Today apparently as a collaborative "art" project we're going to gild and decoupage some columns in Mary's room. Then, I think, I will take a shower. Hopefully the tea I ordered will show up soon as what I'm drinking now is the very last cup of China Keemun I can get out of the little bag I brought; I've had to reduce my tea consumption to about 1 1/2 cups a day to stretch it out as long as I have. OH HOW I'VE SUFFERED.
Yesterday we farted around until about 1, then went to Corinth to run some errands and see some sights. I failed to fall in love with any of the Roseville at Junker's II antiques; I did, however, find a rolling pin that felt Just Right and it is coming home with me. Then after a trip to the feed store to get pig and goat chow, we went to D-Shy's Tamales for two dozen home-made little babies done Southern style (in a tube wrapped with paper, and sold out of a trailer).
Sightseeing involved a trip to the Civil War Interpretive Center, built on the site of the Battle of Corinth; both sides occupied this town at different times, but when the South tried to take it back (1862) they got butchered. The Union didn't come off all that well anyway, I think they only managed because they had some reinforcements show up. Corinth, interestingly, was one of the few places in the war where things actually disintegrated into house to house fighting. The North kept the town for two years, then, guess what? They burnt most of it when they left because it had become a place that was no longer strategically important to stay in. Nice job destroying what could have been my culture as an American, jerks. They also burnt down Corona college, a women's college in a town nearby that wasn't just a finishing school, it was a real school with a hard science curriculum. I'd like to hear more about the history of this school, but I get the feeling it ends with a bang at about 1864.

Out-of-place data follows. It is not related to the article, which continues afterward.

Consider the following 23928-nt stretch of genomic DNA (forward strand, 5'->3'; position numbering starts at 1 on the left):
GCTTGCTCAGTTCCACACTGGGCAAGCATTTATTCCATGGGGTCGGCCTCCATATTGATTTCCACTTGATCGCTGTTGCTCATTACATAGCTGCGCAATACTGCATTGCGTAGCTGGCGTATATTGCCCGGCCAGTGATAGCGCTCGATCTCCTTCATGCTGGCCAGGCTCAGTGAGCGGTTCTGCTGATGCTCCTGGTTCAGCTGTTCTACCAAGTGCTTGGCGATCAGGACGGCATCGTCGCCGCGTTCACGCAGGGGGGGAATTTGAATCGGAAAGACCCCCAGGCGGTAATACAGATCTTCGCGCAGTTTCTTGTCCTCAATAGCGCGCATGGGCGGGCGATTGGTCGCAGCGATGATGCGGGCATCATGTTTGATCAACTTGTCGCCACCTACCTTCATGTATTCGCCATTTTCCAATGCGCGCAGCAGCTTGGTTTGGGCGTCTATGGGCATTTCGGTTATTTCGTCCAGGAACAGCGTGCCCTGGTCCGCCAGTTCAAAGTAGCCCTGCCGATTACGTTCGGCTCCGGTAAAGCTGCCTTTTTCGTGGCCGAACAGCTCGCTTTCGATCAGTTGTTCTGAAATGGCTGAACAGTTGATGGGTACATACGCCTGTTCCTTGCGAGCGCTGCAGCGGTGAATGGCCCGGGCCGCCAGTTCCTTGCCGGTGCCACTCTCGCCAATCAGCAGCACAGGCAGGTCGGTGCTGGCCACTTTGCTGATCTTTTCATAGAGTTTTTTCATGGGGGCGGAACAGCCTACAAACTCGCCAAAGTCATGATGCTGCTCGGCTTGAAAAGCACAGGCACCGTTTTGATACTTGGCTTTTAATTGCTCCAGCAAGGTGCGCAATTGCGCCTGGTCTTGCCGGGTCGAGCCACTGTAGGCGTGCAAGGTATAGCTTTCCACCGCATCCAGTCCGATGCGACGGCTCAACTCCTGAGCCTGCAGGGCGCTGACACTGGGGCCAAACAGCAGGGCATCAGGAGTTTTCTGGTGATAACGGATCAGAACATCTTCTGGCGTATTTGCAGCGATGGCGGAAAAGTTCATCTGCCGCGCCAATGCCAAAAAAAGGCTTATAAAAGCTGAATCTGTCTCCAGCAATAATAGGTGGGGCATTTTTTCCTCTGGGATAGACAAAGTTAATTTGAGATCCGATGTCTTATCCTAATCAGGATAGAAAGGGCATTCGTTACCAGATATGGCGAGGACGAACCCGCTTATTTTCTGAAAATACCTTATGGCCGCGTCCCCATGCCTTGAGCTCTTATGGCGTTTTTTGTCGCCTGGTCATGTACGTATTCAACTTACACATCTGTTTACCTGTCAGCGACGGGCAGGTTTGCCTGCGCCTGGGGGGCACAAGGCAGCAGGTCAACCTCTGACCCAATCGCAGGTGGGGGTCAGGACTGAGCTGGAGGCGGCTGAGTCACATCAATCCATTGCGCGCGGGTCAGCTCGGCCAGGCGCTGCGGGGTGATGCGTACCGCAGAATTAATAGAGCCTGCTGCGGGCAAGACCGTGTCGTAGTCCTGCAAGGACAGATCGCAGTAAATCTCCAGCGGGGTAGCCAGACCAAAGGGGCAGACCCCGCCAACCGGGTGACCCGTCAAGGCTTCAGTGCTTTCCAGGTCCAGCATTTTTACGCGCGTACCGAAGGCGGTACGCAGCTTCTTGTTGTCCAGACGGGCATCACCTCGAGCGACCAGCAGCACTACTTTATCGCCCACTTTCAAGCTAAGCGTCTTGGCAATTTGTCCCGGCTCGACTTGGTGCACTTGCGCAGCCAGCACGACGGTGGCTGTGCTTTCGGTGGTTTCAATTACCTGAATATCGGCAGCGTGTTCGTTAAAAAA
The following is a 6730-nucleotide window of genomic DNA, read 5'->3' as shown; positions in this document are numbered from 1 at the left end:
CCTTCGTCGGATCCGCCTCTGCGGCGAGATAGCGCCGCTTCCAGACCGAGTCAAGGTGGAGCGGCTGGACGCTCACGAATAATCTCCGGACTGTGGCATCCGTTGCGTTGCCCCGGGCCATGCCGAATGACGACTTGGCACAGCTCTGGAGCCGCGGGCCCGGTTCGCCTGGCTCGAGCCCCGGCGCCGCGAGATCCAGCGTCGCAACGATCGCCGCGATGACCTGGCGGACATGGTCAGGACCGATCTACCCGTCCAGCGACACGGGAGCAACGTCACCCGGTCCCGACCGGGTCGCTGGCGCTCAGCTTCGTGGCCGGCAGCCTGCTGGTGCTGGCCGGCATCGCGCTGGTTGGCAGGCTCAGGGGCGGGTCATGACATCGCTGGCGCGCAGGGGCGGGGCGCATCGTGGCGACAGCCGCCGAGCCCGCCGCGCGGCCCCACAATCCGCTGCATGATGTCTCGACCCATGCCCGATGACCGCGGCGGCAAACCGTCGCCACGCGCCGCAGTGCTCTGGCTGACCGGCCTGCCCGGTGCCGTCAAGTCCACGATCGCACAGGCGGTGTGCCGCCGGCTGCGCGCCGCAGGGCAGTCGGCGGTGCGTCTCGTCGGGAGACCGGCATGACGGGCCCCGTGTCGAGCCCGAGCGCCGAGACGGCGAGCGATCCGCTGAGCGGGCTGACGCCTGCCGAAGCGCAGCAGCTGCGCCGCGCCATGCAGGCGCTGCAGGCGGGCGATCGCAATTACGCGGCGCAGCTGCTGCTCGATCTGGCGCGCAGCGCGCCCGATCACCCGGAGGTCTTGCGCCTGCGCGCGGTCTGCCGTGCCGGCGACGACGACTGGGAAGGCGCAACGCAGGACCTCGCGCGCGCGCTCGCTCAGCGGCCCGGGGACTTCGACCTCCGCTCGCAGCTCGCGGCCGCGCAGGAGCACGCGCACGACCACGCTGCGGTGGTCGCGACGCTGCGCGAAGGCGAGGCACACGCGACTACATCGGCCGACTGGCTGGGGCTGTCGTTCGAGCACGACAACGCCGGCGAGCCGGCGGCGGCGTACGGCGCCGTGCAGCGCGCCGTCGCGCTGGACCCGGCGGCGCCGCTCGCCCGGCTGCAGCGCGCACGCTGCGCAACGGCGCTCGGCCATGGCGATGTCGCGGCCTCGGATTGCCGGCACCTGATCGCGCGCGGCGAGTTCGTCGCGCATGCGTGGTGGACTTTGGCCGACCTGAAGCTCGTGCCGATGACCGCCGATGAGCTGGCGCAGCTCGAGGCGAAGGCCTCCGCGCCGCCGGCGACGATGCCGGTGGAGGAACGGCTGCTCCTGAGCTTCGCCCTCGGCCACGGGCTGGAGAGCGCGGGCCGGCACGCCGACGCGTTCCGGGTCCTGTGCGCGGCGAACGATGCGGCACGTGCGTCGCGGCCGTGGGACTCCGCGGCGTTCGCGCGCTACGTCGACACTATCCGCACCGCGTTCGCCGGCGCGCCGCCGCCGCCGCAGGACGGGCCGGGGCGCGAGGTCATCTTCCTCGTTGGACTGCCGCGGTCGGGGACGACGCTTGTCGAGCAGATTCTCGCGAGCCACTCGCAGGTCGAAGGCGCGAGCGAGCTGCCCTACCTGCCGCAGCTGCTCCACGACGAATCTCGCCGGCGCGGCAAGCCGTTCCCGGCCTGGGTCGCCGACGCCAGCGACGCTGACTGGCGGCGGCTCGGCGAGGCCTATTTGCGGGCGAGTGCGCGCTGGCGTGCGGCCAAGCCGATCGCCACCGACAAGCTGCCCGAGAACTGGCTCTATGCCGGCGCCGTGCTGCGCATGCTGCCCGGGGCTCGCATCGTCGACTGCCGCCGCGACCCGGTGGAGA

To cheer ourselves up (and because I was interested), we went to the Contraband Camp. a place where freed slaves had their own town set up on the edge of Corinth, where people from a bible society taught reading and the "Contraband" ran their own communal farms. They had a $1 a month poll tax to live there which I thought was outrageous but apparently they grew enough cotton and food crops that they were making a profit of several hundred dollars a month. It seemed like an early successful communist sort of venture that would also be worth learning more of the history of, but on the site all that was left was a large open park with big pecan trees and statues imagining what camp life was like. Supposedly they're going to try to excavate it, but the sign that said that was about ten years old and I saw no sign of progress.
Then home, where we had the lamb Mary had roasted (put in oven covered in salt at 500 for 30 minutes, then continue to roast at 350, 10 minutes per pound), and basically played on our computers (I wrote and uploaded photos to Facebook), petted the pets, and read until it was bedtime.